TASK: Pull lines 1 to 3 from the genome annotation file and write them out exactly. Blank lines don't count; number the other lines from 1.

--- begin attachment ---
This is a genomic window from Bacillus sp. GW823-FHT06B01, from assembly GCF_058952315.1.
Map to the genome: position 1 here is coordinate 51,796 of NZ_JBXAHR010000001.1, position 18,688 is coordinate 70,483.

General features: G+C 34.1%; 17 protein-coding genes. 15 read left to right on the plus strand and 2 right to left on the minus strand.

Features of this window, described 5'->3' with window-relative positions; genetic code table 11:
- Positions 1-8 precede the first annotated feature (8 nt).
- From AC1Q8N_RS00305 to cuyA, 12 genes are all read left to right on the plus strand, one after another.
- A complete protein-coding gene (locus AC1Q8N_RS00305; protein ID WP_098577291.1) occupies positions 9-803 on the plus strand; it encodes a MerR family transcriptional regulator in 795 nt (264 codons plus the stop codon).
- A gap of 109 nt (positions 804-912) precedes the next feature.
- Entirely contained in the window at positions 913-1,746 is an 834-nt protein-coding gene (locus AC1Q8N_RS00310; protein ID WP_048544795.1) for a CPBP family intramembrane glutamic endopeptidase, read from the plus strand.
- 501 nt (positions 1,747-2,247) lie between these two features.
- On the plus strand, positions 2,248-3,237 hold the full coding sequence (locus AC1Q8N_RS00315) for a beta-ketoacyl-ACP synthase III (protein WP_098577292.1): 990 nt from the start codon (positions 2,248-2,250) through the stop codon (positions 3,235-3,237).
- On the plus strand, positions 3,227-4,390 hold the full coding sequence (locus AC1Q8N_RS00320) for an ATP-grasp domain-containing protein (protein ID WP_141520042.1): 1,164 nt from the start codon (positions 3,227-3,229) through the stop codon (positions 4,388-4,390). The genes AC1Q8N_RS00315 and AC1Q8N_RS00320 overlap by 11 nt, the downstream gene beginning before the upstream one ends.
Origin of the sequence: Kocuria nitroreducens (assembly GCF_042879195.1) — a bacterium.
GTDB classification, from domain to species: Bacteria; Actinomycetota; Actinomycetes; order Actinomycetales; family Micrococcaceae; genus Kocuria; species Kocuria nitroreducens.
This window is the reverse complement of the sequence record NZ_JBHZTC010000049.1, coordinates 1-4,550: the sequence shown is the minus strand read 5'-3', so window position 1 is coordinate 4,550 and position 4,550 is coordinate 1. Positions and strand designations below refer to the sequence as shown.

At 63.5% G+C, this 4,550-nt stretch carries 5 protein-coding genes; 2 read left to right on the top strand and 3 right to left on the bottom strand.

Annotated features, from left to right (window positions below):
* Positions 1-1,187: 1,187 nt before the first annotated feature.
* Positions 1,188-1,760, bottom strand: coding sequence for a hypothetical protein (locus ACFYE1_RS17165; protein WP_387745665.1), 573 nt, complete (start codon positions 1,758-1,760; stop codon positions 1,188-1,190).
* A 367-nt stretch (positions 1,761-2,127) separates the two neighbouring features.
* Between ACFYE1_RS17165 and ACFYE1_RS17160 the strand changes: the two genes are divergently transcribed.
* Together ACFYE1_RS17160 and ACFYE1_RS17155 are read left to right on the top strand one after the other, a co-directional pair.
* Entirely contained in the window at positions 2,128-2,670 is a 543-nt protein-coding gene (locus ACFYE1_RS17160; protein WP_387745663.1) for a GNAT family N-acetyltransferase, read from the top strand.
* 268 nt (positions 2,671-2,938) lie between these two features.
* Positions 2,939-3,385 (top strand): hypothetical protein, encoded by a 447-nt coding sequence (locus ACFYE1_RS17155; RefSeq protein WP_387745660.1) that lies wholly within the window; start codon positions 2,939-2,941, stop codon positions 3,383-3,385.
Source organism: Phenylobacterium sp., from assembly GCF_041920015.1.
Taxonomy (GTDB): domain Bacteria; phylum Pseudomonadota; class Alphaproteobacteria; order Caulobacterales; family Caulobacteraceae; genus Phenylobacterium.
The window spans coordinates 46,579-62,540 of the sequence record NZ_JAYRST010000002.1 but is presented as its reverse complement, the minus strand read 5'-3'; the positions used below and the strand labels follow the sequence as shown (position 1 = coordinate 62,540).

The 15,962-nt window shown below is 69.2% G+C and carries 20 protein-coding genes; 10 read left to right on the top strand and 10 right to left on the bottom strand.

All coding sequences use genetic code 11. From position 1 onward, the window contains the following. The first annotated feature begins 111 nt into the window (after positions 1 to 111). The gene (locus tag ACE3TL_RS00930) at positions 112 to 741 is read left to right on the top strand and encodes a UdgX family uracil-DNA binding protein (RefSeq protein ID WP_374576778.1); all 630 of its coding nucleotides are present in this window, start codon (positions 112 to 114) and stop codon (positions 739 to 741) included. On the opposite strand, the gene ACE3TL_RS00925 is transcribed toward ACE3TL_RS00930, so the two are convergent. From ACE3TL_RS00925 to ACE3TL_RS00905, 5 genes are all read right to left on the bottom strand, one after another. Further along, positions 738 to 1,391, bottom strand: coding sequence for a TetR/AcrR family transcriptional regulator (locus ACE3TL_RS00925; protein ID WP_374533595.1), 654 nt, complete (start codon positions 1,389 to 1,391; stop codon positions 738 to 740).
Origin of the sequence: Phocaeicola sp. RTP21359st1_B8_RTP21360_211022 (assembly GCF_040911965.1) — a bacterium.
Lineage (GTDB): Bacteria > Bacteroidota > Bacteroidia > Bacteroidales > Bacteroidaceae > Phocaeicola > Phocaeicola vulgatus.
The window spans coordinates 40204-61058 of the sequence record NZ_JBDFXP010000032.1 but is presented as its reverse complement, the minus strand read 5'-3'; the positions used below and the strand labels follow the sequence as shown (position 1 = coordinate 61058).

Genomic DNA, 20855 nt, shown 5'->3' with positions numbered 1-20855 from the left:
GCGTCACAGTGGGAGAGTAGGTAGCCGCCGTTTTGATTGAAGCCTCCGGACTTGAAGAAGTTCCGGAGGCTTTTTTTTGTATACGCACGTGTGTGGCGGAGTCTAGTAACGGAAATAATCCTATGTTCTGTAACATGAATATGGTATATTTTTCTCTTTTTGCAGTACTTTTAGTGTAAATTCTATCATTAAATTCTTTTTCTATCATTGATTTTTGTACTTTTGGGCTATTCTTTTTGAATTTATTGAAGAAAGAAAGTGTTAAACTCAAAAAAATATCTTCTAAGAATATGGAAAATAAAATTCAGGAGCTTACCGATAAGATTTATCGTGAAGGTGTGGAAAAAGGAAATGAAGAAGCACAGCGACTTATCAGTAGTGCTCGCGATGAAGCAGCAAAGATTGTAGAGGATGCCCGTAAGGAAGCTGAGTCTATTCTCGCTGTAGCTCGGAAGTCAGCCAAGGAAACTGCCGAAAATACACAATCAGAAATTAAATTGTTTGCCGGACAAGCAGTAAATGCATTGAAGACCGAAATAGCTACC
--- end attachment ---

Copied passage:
This is a genomic window from Bacillus sp. GW823-FHT06B01, from assembly GCF_058952315.1.
Map to the genome: position 1 here is coordinate 51,796 of NZ_JBXAHR010000001.1, position 18,688 is coordinate 70,483.

General features: G+C 34.1%; 17 protein-coding genes. 15 read left to right on the plus strand and 2 right to left on the minus strand.